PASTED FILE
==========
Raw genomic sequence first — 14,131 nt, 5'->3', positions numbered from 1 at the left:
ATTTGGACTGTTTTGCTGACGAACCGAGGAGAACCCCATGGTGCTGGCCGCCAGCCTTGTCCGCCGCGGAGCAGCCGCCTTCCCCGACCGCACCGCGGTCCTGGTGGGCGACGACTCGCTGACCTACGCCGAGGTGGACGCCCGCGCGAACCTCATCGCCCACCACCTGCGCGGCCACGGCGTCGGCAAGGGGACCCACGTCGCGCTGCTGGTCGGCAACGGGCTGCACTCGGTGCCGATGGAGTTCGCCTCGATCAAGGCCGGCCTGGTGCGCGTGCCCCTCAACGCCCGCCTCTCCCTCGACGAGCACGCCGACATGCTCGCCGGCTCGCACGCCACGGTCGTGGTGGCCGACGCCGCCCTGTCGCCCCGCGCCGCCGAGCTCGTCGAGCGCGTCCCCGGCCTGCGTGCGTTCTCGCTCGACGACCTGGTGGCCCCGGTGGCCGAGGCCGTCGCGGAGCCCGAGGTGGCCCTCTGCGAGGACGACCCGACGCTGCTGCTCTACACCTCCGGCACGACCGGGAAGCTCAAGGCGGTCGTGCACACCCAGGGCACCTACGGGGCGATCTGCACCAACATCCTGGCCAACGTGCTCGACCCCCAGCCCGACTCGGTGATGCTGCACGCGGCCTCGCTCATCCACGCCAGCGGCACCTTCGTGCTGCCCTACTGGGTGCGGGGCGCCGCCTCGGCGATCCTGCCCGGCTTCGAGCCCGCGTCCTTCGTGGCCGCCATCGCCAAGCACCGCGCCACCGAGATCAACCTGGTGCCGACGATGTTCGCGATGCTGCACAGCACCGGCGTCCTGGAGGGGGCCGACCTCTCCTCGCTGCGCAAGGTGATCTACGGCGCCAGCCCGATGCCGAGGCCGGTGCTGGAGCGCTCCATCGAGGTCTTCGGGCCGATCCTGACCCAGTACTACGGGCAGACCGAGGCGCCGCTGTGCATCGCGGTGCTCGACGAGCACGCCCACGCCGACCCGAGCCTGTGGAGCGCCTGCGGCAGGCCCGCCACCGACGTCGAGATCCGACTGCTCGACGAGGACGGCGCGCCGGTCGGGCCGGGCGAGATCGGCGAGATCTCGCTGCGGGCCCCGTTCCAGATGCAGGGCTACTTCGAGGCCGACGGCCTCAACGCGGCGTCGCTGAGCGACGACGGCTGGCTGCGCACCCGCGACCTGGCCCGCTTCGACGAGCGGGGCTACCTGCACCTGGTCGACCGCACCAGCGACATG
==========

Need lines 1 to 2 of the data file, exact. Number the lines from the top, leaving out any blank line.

Raw genomic sequence first — 14,131 nt, 5'->3', positions numbered from 1 at the left:
ATTTGGACTGTTTTGCTGACGAACCGAGGAGAACCCCATGGTGCTGGCCGCCAGCCTTGTCCGCCGCGGAGCAGCCGCCTTCCCCGACCGCACCGCGGTCCTGGTGGGCGACGACTCGCTGACCTACGCCGAGGTGGACGCCCGCGCGAACCTCATCGCCCACCACCTGCGCGGCCACGGCGTCGGCAAGGGGACCCACGTCGCGCTGCTGGTCGGCAACGGGCTGCACTCGGTGCCGATGGAGTTCGCCTCGATCAAGGCCGGCCTGGTGCGCGTGCCCCTCAACGCCCGCCTCTCCCTCGACGAGCACGCCGACATGCTCGCCGGCTCGCACGCCACGGTCGTGGTGGCCGACGCCGCCCTGTCGCCCCGCGCCGCCGAGCTCGTCGAGCGCGTCCCCGGCCTGCGTGCGTTCTCGCTCGACGACCTGGTGGCCCCGGTGGCCGAGGCCGTCGCGGAGCCCGAGGTGGCCCTCTGCGAGGACGACCCGACGCTGCTGCTCTACACCTCCGGCACGACCGGGAAGCTCAAGGCGGTCGTGCACACCCAGGGCACCTACGGGGCGATCTGCACCAACATCCTGGCCAACGTGCTCGACCCCCAGCCCGACTCGGTGATGCTGCACGCGGCCTCGCTCATCCACGCCAGCGGCACCTTCGTGCTGCCCTACTGGGTGCGGGGCGCCGCCTCGGCGATCCTGCCCGGCTTCGAGCCCGCGTCCTTCGTGGCCGCCATCGCCAAGCACCGCGCCACCGAGATCAACCTGGTGCCGACGATGTTCGCGATGCTGCACAGCACCGGCGTCCTGGAGGGGGCCGACCTCTCCTCGCTGCGCAAGGTGATCTACGGCGCCAGCCCGATGCCGAGGCCGGTGCTGGAGCGCTCCATCGAGGTCTTCGGGCCGATCCTGACCCAGTACTACGGGCAGACCGAGGCGCCGCTGTGCATCGCGGTGCTCGACGAGCACGCCCACGCCGACCCGAGCCTGTGGAGCGCCTGCGGCAGGCCCGCCACCGACGTCGAGATCCGACTGCTCGACGAGGACGGCGCGCCGGTCGGGCCGGGCGAGATCGGCGAGATCTCGCTGCGGGCCCCGTTCCAGATGCAGGGCTACTTCGAGGCCGACGGCCTCAACGCGGCGTCGCTGAGCGACGACGGCTGGCTGCGCACCCGCGACCTGGCCCGCTTCGACGAGCGGGGCTACCTGCACCTGGTCGACCGCACCAGCGACATG